Growing U.S. production, shift to Asian markets and increased competition for investment pose challenges for Canadian industry
TORONTO, April 3, 2013 /CNW/ - While the approval of the Keystone pipeline is important, it alone is not going the fix the challenges facing Canada's oil and gas sector, finds a new report from CIBC World Markets.
"Keystone will improve access stateside and put a cap on adverse price differentials for Western Canadian producers," says Avery Shenfeld, chief economist at CIBC. "But recent developments in the global oil industry—from Venezuela to Iraq, from North Dakota to Mexico, from California to China—suggest that Keystone is just one of several important pieces of the puzzle for Canada's energy sector.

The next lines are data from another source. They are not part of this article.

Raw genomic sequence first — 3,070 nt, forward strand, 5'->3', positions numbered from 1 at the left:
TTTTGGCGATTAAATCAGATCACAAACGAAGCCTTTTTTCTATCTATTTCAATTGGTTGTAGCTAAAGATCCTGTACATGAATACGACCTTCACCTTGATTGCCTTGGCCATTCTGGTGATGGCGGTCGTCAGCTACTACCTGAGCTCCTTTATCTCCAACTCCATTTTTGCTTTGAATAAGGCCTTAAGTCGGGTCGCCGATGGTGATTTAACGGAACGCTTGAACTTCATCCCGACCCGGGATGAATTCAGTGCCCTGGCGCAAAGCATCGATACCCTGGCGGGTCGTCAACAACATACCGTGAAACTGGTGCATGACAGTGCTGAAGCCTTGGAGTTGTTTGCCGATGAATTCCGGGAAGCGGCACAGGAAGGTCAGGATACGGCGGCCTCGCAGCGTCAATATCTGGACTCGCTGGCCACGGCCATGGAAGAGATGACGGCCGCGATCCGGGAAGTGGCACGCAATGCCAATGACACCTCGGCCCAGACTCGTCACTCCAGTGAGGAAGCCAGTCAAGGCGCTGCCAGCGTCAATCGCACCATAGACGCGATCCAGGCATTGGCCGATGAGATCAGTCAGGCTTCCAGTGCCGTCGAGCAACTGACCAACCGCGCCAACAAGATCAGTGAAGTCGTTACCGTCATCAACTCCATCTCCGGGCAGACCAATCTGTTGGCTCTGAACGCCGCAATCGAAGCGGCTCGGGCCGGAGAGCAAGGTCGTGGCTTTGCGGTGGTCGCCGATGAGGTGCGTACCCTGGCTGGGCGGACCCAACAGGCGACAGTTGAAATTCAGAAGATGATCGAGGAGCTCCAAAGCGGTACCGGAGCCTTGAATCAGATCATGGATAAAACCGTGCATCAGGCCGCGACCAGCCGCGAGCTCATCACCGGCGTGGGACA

"Three key trends—rising shale oil prospects stateside, the shift in consumption growth to Asia, and a growing list of oil producing countries open to foreign participation—all pose challenges if Canada is to maximize the value of its resource base."The report notes that shale oil has gone from a negligible share of U.S. production five years ago, to almost a third today. At $40-60 a barrel, the full-cycle costs of U.S. shale oil are well below that of a conventional oil sands mining operation, but above most Middle East production. This oil is also now competing for the same channels used to transport Canadian crude to market. "Growth in U.S. shale output, coupled with a much softer trajectory for medium term demand growth stateside, put America's net import requirements on a collision course with Canadian plans to ramp up its output by a further two million barrels a day over the balance of this decade," adds Mr. Shenfeld.